The independence of inspectors generals comes under fire.
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Given the controversial nature of the TARP — including the public outcry over bonuses paid to top employees of insurance giant AIG, a bailout beneficiary — Grassley is by no means the only member of Congress interested in preserving Barofsky’s independence. In April, Geithner was grilled by Texas Republican Rep. Jeb Hensarling and other members of Congress at a hearing after Barofsky reported a “staggering” amount of fraud in the bailout program.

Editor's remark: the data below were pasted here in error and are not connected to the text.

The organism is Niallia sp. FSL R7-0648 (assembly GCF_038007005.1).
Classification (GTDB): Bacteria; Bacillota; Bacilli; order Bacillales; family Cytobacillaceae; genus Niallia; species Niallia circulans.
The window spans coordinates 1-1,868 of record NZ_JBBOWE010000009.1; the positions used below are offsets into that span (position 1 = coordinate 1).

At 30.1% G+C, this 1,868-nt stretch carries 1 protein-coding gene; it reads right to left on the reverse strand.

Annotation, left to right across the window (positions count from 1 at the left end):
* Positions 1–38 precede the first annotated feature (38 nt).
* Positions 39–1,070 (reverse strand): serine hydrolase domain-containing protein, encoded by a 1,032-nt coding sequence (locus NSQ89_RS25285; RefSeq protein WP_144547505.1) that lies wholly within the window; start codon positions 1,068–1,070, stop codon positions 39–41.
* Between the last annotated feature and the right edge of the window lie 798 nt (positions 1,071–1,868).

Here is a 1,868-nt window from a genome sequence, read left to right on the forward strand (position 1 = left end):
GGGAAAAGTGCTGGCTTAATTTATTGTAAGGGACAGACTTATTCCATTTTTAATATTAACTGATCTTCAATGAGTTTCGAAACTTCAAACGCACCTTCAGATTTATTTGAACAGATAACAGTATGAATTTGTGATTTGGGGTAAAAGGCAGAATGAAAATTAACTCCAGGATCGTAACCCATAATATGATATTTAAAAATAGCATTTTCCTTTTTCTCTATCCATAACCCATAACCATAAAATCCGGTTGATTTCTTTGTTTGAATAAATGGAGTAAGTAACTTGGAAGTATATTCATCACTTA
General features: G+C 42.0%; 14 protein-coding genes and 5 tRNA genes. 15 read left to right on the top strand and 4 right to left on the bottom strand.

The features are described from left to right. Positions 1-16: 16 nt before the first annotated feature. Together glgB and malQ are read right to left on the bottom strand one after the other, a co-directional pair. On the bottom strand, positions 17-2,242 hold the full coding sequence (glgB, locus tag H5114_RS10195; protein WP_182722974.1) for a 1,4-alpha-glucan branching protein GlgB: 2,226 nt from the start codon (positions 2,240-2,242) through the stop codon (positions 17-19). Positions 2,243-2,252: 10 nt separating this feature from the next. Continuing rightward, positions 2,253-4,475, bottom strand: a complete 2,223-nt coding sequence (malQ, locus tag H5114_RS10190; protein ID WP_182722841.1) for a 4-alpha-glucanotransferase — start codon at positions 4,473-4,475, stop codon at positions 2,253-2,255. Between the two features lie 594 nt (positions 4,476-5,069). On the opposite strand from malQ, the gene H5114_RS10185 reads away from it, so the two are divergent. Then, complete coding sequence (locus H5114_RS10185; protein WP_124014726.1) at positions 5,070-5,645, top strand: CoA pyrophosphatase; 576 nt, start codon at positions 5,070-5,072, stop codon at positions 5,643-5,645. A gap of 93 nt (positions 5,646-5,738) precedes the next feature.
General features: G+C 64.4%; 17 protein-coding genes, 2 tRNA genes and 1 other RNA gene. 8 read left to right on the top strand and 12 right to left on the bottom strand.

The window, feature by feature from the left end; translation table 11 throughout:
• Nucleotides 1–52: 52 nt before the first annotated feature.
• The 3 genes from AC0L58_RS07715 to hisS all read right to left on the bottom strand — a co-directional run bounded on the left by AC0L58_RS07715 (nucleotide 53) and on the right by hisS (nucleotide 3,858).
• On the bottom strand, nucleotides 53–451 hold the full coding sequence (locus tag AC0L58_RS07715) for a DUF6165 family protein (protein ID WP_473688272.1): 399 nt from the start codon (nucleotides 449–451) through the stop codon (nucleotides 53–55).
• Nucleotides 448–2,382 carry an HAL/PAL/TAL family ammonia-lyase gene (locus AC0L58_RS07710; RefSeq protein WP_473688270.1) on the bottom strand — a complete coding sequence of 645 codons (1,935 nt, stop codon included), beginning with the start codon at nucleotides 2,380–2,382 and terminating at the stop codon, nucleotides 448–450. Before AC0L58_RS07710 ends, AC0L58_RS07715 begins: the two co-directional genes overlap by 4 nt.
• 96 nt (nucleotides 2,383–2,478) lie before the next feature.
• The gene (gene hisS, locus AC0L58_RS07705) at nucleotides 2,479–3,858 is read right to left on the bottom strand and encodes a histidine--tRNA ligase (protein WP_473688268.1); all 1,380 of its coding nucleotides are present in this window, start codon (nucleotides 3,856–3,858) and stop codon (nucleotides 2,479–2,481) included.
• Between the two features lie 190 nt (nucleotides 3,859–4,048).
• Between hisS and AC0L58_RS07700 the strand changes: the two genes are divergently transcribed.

Hensarling is one of the staunchest critics of TARP and, as ABC News reported last week, the Texan sent a letter to Elizabeth Warren, chairwoman of the congressional panel charged with overseeing the bailout, warning that Treasury’s actions were a “threat to [Barofksy’s] independence.”
Several observers see the administration’s push against the IGs as emblematic of the notorious Chicago style of political hardball that Obama learned to play early in his career. As investigators move forward in their effort to safeguard the independence of the inspectors general, it will be an important test of whether “the Chicago way” will prevail on the shores of the Potomac.